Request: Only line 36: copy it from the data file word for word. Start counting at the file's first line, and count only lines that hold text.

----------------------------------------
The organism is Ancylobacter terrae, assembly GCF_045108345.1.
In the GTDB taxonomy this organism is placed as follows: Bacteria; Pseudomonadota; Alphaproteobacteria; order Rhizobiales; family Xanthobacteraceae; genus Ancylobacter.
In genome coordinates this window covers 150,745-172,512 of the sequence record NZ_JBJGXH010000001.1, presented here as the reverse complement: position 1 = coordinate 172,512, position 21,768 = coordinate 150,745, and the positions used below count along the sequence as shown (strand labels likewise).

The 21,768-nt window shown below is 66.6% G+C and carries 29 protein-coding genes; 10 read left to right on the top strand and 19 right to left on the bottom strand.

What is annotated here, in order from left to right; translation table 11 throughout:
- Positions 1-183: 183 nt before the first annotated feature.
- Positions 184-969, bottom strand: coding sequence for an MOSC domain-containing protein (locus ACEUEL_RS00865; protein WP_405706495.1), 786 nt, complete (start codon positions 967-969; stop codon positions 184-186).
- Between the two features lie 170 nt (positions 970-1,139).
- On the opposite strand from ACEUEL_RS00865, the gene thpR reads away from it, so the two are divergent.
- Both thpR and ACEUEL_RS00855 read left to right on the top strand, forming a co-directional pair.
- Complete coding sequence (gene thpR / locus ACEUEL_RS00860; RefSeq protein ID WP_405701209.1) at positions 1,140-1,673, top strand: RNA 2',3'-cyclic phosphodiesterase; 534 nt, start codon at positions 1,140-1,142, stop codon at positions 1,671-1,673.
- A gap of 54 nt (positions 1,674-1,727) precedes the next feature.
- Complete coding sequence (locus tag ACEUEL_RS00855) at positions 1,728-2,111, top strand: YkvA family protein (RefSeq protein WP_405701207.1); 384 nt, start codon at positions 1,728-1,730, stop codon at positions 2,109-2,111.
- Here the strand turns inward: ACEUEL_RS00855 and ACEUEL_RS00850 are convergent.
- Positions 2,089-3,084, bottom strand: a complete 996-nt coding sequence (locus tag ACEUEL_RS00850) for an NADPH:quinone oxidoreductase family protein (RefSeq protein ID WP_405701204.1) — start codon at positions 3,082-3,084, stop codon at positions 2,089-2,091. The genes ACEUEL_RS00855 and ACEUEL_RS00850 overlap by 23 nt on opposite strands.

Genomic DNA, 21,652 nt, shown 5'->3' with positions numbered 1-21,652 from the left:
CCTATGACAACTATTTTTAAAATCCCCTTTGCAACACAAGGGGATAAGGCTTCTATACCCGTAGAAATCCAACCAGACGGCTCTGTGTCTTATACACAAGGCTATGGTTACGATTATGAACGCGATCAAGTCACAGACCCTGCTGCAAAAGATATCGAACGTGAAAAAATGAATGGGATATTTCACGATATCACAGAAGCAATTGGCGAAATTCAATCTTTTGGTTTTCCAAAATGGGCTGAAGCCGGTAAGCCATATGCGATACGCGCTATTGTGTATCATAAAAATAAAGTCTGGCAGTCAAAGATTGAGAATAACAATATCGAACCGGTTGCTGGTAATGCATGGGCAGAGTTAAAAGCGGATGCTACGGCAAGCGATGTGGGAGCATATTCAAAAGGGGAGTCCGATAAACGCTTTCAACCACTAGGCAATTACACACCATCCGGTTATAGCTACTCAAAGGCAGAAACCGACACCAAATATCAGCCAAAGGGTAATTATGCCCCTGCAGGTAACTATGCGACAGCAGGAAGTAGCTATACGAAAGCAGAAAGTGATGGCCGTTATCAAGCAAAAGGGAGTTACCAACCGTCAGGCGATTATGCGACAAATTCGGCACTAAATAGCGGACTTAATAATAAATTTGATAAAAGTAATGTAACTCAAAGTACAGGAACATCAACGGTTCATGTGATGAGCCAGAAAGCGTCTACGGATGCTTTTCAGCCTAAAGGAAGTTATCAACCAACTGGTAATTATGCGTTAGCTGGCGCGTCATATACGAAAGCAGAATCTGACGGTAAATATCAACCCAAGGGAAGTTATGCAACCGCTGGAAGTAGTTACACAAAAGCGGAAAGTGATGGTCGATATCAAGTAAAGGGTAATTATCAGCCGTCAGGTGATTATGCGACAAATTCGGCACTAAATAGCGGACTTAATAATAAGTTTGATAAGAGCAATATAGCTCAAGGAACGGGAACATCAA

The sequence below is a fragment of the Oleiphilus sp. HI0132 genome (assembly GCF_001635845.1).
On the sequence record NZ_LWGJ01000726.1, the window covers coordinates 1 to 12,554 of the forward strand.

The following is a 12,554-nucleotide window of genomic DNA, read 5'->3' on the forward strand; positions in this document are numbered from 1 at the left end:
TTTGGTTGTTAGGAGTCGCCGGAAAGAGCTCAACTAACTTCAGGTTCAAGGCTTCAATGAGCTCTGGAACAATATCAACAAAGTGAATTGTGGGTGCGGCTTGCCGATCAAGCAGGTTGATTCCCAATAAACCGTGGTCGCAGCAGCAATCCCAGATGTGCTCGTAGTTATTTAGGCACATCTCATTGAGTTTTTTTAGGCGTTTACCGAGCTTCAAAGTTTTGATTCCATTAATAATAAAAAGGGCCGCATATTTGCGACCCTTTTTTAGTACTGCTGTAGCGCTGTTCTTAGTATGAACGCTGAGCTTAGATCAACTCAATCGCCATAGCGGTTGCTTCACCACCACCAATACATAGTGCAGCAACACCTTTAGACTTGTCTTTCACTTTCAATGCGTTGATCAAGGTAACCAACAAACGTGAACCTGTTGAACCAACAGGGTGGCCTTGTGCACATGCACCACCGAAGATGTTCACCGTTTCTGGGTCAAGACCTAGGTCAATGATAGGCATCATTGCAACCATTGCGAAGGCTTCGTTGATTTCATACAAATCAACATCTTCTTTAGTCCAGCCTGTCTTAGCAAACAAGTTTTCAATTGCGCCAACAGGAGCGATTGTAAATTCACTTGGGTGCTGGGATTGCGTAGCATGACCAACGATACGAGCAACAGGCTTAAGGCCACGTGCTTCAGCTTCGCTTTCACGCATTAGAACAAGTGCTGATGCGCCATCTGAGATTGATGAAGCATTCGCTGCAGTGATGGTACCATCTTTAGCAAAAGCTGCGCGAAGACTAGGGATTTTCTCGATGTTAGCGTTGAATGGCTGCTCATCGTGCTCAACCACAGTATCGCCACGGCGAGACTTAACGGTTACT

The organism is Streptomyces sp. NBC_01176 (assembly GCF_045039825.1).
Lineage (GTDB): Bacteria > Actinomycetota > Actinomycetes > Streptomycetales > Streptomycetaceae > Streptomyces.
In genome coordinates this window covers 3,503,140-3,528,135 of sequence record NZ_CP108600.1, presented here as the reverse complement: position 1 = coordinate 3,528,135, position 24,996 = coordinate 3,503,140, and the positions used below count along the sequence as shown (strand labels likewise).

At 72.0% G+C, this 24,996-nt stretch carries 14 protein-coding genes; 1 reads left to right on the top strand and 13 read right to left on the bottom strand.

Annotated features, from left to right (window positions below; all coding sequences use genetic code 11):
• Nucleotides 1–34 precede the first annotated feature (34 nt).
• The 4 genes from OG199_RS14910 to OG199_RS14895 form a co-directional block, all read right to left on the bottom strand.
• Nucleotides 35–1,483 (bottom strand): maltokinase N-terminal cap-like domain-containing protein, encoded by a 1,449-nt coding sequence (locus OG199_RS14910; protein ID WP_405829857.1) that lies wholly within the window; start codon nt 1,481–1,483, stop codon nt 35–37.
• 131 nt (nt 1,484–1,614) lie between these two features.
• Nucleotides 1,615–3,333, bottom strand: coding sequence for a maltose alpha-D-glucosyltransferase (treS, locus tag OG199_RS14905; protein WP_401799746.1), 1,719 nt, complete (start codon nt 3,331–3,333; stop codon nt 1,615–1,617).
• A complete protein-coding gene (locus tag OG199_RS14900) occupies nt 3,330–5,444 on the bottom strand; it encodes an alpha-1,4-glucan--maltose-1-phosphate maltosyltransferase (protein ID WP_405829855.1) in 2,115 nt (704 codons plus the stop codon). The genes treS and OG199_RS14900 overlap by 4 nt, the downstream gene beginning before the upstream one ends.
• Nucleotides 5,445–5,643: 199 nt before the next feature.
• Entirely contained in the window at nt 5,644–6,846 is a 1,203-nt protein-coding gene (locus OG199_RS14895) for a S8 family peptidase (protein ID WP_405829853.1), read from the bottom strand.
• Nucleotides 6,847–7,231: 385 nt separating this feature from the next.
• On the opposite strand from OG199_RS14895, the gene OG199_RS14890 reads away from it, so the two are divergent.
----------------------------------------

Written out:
• On the opposite strand from OG199_RS14895, the gene OG199_RS14890 reads away from it, so the two are divergent.